When valuing a family business, an analyst considers, among other things, the company’s assets. These include tangible assets reflected on the company’s balance sheet, as well as intangibles such as firm culture and the strength of the management team, both current and the next generation.
So how do intangible assets such as the culture of a family business affect its business valuation?
To answer that question, it is helpful to first take a look at the general mechanics of a business valuation. When valuing a business, there are three basic approaches: asset, market, or income methods.
The market approach compares certain metrics of your business to those of publicly traded companies in a similar industry or to metrics of recent private transactions. It is rare to find public companies that correlate with private companies due to their advantage of scale and access to more resources. Private company transactions often do not have enough data released about them to allow the analyst to make informed conclusions. Since it is difficult to correlate public companies and there is a lack of information available in a private transaction, the market approach is not often used.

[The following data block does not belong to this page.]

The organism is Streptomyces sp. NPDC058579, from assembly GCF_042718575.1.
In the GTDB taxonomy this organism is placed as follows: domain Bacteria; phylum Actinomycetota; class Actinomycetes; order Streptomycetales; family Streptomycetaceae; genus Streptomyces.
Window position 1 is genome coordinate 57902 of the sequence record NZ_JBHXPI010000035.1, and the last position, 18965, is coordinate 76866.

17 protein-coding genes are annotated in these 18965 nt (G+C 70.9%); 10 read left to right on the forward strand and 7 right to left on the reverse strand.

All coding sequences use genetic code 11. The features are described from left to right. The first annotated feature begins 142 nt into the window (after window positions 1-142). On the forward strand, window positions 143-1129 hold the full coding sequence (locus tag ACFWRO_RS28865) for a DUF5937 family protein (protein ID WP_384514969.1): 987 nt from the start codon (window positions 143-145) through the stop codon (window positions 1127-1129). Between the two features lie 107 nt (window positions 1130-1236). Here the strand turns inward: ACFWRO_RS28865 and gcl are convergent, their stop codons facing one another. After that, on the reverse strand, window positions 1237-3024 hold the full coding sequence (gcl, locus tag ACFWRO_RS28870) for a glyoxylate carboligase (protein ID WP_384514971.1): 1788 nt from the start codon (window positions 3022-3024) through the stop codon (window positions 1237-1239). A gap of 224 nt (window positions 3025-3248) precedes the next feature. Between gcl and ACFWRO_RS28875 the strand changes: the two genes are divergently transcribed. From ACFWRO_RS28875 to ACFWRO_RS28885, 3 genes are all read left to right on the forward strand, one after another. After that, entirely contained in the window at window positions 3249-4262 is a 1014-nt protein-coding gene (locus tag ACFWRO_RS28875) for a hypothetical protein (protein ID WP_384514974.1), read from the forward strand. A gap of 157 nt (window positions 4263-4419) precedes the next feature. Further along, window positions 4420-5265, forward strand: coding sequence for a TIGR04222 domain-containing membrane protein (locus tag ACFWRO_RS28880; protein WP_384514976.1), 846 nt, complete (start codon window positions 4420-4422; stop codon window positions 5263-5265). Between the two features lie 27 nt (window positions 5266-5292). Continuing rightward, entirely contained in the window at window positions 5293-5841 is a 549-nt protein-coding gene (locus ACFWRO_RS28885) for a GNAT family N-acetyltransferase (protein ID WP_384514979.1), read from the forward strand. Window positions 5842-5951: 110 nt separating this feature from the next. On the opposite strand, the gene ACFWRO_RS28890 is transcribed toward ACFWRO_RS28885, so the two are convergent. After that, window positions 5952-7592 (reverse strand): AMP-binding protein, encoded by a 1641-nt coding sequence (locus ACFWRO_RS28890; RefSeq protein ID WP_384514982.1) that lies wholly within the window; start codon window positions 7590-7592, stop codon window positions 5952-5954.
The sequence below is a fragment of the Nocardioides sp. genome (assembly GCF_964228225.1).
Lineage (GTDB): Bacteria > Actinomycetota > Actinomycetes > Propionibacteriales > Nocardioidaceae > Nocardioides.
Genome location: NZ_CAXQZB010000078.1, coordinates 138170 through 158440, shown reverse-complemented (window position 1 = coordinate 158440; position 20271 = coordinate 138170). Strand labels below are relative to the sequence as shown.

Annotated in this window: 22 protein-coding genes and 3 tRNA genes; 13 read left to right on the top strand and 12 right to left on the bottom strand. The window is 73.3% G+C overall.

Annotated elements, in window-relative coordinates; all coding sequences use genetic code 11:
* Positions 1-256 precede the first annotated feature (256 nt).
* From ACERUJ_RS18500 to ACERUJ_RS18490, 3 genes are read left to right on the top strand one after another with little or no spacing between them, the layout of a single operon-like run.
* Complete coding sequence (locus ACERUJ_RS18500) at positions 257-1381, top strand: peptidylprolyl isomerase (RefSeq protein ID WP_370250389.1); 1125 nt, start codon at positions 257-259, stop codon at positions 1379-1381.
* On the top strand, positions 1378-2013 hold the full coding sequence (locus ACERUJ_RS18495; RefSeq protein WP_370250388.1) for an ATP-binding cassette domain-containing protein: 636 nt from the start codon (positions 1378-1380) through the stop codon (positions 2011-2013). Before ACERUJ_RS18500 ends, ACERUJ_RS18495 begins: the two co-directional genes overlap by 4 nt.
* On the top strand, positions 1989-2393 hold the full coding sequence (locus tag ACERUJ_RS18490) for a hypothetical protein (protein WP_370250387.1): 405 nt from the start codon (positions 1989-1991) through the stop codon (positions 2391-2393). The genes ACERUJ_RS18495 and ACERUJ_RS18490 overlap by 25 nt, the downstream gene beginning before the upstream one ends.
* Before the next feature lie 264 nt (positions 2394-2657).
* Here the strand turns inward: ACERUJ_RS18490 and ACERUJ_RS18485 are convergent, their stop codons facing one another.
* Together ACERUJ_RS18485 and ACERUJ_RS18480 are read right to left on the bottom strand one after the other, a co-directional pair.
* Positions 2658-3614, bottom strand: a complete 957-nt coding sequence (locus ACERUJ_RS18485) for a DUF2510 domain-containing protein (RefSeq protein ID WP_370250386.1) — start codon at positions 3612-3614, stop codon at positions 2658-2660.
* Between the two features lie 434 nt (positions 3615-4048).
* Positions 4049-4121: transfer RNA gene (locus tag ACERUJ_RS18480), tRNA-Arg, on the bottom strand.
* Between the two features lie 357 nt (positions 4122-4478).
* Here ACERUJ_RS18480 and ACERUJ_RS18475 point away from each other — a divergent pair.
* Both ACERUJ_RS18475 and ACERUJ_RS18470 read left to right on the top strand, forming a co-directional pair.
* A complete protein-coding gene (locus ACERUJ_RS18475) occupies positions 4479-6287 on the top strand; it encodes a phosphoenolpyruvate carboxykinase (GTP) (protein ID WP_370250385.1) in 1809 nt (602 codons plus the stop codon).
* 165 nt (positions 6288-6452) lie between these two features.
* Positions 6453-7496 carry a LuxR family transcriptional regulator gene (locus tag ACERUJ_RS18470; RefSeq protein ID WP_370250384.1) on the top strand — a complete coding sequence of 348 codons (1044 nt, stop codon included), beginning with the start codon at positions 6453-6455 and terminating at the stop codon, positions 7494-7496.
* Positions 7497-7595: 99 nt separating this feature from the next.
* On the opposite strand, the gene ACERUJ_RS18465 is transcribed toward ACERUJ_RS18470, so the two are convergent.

The asset approach reviews the company’s balance sheet and makes adjustments either up or down based upon those values. Common adjustments include marking real estate up to its fair market value, or adjusting inventory for obsolescence and uncollectable receivables. The asset approach is often the baseline analysis.
The third, and most common, approach is the income method. The analyst evaluates income streams and attaches a multiple to those income streams. This is where the culture of a family business come into play. The multiple is nothing more than the sum of all the intangibles of the business. The intangibles include not only the predictability of the revenue stream, but also a company’s ability to protect it. Strength of the management team, next generation development, and family culture are the aspects that are evaluated here as well. How much time and effort a family firm invests in developing its management team and its next generation directly influences the multiple of the company – either up or down.
The investments made to develop key team members, including the next generation, invariably increase the value of a family business – whether or not they sell to an outside party. The more competent the team, the more effective the business is at generating and maintaining those cash flows. A committed culture helps drive the company forward, and ultimately increases the business valuation of the family firm positively.
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